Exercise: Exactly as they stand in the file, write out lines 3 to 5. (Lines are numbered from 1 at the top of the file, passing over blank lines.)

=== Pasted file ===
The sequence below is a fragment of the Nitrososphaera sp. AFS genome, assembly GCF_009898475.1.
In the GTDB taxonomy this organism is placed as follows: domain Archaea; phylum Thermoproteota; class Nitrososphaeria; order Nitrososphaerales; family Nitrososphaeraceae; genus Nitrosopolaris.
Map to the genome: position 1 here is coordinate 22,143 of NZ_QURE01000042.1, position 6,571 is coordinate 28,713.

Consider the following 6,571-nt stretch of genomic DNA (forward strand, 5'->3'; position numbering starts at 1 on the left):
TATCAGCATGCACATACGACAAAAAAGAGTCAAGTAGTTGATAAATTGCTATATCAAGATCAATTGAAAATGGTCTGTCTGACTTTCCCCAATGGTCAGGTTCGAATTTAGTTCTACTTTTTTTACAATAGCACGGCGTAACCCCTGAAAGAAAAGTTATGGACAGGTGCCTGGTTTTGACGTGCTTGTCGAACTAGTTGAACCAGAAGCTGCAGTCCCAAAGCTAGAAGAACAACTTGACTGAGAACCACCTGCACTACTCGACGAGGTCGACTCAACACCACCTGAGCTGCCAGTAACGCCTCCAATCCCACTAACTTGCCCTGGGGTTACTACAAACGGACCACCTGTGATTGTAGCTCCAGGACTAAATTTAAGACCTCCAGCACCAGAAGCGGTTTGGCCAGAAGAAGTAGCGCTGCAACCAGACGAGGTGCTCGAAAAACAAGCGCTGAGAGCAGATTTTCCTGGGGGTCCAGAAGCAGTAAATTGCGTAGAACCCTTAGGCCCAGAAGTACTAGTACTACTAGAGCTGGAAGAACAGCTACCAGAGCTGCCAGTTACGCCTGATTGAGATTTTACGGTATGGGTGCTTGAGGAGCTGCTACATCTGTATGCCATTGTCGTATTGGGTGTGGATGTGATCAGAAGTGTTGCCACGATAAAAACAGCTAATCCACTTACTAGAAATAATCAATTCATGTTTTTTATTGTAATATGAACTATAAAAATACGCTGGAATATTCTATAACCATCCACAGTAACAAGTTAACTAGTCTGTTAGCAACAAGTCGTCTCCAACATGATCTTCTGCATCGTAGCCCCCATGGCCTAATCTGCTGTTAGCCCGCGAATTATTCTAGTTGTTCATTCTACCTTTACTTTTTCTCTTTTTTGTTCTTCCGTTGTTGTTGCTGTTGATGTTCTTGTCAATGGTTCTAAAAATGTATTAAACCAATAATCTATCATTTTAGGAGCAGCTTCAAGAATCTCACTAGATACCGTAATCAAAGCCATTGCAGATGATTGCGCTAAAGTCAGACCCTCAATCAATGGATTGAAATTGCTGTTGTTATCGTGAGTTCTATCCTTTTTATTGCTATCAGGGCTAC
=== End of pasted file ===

Map to the genome: position 1 here is coordinate 22,143 of NZ_QURE01000042.1, position 6,571 is coordinate 28,713.

Consider the following 6,571-nt stretch of genomic DNA (forward strand, 5'->3'; position numbering starts at 1 on the left):
TATCAGCATGCACATACGACAAAAAAGAGTCAAGTAGTTGATAAATTGCTATATCAAGATCAATTGAAAATGGTCTGTCTGACTTTCCCCAATGGTCAGGTTCGAATTTAGTTCTACTTTTTTTACAATAGCACGGCGTAACCCCTGAAAGAAAAGTTATGGACAGGTGCCTGGTTTTGACGTGCTTGTCGAACTAGTTGAACCAGAAGCTGCAGTCCCAAAGCTAGAAGAACAACTTGACTGAGAACCACCTGCACTACTCGACGAGGTCGACTCAACACCACCTGAGCTGCCAGTAACGCCTCCAATCCCACTAACTTGCCCTGGGGTTACTACAAACGGACCACCTGTGATTGTAGCTCCAGGACTAAATTTAAGACCTCCAGCACCAGAAGCGGTTTGGCCAGAAGAAGTAGCGCTGCAACCAGACGAGGTGCTCGAAAAACAAGCGCTGAGAGCAGATTTTCCTGGGGGTCCAGAAGCAGTAAATTGCGTAGAACCCTTAGGCCCAGAAGTACTAGTACTACTAGAGCTGGAAGAACAGCTACCAGAGCTGCCAGTTACGCCTGATTGAGATTTTACGGTATGGGTGCTTGAGGAGCTGCTACATCTGTATGCCATTGTCGTATTGGGTGTGGATGTGATCAGAAGTGTTGCCACGATAAAAACAGCTAATCCACTTACTAGAAATAATCAATTCATGTTTTTTATTGTAATATGAACTATAAAAATACGCTGGAATATTCTATAACCATCCACAGTAACAAGTTAACTAGTCTGTTAGCAACAAGTCGTCTCCAACATGATCTTCTGCATCGTAGCCCCCATGGCCTAATCTGCTGTTAGCCCGCGAATTATTCTAGTTGTTCATTCTACCTTTACTTTTTCTCTTTTTTGTTCTTCCGTTGTTGTTGCTGTTGATGTTCTTGTCAATGGTTCTAAAAATGTATTAAACCAATAATCTATCATTTTAGGAGCAGCTTCAAGAATCTCACTAGATACCGTAATCAAAGCCATTGCAGATGATTGCGCTAAAGTCAGACCCTCAATCAATGGATTGAAATTGCTGTTGTTATCGTGAGTTCTATCCTTTTTATTGCTATCAGGGCTAC